The Supreme Court also did not rule on Keller’s request for an emergency stay extending Monday’s deadline to file a more traditional appeal challenging the July 16 “public warning” from the State Commission on Judicial Conduct. (That appeal is really a request asking Supreme Court Chief Justice Wallace Jefferson to appoint a three-judge panel that would determine if Keller’s rebuke was justified.)
In the matter pending before the Supreme Court, Keller claims she was improperly reprimanded by the 13-member commission, which said Keller failed to properly perform her duties in 2007 when she closed the Court of Criminal Appeals clerk’s office at 5 p.m. despite knowing that defense lawyers wanted to file an appeal in a pending execution.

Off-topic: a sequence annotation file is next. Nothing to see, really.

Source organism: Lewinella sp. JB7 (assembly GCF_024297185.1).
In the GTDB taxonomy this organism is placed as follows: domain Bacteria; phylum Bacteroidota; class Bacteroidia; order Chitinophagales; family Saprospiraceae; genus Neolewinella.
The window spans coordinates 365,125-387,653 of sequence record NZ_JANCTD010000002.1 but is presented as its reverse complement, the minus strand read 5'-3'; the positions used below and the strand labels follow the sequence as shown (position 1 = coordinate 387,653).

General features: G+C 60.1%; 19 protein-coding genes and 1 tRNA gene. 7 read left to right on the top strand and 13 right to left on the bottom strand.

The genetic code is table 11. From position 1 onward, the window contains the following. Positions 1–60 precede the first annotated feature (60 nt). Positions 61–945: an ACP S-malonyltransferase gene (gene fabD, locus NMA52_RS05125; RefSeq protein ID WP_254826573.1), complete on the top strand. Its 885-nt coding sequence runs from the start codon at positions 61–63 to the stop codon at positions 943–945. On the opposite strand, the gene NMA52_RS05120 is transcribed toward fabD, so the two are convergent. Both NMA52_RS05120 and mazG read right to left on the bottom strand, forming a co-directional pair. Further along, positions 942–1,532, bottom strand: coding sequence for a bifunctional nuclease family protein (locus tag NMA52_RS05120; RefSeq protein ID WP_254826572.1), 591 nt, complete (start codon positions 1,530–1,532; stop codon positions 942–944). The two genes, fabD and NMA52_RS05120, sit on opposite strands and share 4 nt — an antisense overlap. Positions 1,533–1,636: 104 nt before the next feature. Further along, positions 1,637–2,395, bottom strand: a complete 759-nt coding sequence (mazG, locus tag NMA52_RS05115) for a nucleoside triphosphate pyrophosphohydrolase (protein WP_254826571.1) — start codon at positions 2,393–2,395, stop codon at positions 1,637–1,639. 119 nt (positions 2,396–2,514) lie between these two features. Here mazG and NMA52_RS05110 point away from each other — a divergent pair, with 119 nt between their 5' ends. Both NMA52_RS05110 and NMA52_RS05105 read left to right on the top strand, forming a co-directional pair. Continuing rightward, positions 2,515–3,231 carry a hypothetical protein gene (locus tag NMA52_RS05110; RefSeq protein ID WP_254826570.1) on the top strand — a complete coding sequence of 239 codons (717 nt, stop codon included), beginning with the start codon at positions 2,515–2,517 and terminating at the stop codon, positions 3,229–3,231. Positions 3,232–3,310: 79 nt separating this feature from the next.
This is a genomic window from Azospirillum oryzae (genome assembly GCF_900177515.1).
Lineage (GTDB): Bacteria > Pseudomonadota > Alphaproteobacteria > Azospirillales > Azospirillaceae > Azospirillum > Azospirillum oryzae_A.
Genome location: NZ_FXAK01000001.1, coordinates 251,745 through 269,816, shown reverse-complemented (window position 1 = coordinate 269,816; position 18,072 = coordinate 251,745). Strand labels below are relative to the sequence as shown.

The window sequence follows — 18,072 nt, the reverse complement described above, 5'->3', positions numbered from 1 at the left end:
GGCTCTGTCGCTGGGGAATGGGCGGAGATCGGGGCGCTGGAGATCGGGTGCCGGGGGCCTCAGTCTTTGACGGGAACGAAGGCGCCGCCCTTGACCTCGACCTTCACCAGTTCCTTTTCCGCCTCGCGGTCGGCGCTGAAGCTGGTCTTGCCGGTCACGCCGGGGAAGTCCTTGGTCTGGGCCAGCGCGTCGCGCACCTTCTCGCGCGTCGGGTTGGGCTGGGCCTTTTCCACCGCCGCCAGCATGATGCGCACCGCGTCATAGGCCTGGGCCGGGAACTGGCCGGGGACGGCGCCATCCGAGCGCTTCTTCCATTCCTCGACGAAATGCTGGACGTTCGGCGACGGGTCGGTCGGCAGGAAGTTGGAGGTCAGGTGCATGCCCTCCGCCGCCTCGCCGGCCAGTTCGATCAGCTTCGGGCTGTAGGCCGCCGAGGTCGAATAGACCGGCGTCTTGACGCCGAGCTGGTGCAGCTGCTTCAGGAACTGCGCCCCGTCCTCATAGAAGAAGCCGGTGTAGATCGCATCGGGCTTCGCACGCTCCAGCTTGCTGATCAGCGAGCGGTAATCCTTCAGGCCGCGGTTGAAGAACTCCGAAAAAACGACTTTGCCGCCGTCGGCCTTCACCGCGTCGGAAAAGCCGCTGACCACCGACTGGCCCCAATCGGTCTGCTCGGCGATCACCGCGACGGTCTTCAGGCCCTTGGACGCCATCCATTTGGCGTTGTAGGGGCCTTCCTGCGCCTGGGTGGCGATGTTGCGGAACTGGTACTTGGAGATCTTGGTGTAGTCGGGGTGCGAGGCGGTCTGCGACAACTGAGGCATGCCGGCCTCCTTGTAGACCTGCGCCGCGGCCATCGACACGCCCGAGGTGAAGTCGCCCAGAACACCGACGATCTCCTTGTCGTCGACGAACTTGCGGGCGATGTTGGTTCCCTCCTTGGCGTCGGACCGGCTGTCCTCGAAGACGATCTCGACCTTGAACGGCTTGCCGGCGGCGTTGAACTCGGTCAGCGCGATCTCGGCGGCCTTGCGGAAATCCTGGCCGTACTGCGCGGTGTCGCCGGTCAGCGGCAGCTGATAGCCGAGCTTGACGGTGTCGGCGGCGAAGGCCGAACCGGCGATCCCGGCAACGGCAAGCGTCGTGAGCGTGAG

Keller is asking the Supreme Court to throw out the rebuke and dismiss all charges against her because, she argues, the Texas Constitution forbids the commission from issuing such a warning.
The Supreme Court is currently on hiatus but begins its new term next week. The nine justices can still rule on Keller’s petitions later today or Monday by issuing special orders.
Keller’s petition is here.
The commission’s response is here.
And, just filed yesterday, is Keller’s replyf to the commission’s response.